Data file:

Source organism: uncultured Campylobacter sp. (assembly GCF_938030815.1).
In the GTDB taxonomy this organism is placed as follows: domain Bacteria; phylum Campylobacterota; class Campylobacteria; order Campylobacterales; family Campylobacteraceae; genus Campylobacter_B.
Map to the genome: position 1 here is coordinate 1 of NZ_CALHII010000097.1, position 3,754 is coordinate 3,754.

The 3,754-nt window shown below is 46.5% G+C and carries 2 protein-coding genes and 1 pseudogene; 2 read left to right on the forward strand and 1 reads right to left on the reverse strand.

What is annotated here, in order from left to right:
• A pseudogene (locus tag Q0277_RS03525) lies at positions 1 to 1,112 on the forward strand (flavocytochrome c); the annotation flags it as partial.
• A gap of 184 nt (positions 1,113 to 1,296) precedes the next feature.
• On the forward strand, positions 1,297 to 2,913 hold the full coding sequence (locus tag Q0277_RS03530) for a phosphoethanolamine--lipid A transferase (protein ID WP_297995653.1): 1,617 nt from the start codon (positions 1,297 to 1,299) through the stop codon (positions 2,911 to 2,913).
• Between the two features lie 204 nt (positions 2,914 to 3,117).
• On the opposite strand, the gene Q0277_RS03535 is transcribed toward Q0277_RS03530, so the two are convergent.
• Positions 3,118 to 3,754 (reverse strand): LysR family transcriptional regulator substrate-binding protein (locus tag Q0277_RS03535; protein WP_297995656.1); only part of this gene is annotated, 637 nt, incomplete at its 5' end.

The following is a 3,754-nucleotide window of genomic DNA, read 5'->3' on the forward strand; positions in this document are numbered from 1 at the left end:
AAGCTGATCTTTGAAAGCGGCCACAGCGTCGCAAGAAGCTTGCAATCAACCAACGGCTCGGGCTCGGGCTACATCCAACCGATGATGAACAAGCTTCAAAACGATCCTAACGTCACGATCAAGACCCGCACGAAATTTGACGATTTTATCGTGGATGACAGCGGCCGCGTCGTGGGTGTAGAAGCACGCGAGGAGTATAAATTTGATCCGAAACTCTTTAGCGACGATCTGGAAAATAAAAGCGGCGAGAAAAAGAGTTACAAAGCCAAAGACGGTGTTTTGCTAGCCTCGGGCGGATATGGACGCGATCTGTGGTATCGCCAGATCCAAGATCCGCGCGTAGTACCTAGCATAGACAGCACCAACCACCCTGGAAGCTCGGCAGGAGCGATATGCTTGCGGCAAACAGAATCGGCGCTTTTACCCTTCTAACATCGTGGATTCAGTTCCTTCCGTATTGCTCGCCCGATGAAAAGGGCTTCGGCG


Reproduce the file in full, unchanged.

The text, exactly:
Source organism: uncultured Campylobacter sp. (assembly GCF_938030815.1).
In the GTDB taxonomy this organism is placed as follows: domain Bacteria; phylum Campylobacterota; class Campylobacteria; order Campylobacterales; family Campylobacteraceae; genus Campylobacter_B.
Map to the genome: position 1 here is coordinate 1 of NZ_CALHII010000097.1, position 3,754 is coordinate 3,754.

The 3,754-nt window shown below is 46.5% G+C and carries 2 protein-coding genes and 1 pseudogene; 2 read left to right on the forward strand and 1 reads right to left on the reverse strand.

What is annotated here, in order from left to right:
• A pseudogene (locus tag Q0277_RS03525) lies at positions 1 to 1,112 on the forward strand (flavocytochrome c); the annotation flags it as partial.
• A gap of 184 nt (positions 1,113 to 1,296) precedes the next feature.
• On the forward strand, positions 1,297 to 2,913 hold the full coding sequence (locus tag Q0277_RS03530) for a phosphoethanolamine--lipid A transferase (protein ID WP_297995653.1): 1,617 nt from the start codon (positions 1,297 to 1,299) through the stop codon (positions 2,911 to 2,913).
• Between the two features lie 204 nt (positions 2,914 to 3,117).
• On the opposite strand, the gene Q0277_RS03535 is transcribed toward Q0277_RS03530, so the two are convergent.
• Positions 3,118 to 3,754 (reverse strand): LysR family transcriptional regulator substrate-binding protein (locus tag Q0277_RS03535; protein WP_297995656.1); only part of this gene is annotated, 637 nt, incomplete at its 5' end.

The following is a 3,754-nucleotide window of genomic DNA, read 5'->3' on the forward strand; positions in this document are numbered from 1 at the left end:
AAGCTGATCTTTGAAAGCGGCCACAGCGTCGCAAGAAGCTTGCAATCAACCAACGGCTCGGGCTCGGGCTACATCCAACCGATGATGAACAAGCTTCAAAACGATCCTAACGTCACGATCAAGACCCGCACGAAATTTGACGATTTTATCGTGGATGACAGCGGCCGCGTCGTGGGTGTAGAAGCACGCGAGGAGTATAAATTTGATCCGAAACTCTTTAGCGACGATCTGGAAAATAAAAGCGGCGAGAAAAAGAGTTACAAAGCCAAAGACGGTGTTTTGCTAGCCTCGGGCGGATATGGACGCGATCTGTGGTATCGCCAGATCCAAGATCCGCGCGTAGTACCTAGCATAGACAGCACCAACCACCCTGGAAGCTCGGCAGGAGCGATATGCTTGCGGCAAACAGAATCGGCGCTTTTACCCTTCTAACATCGTGGATTCAGTTCCTTCCGTATTGCTCGCCCGATGAAAAGGGCTTCGGCG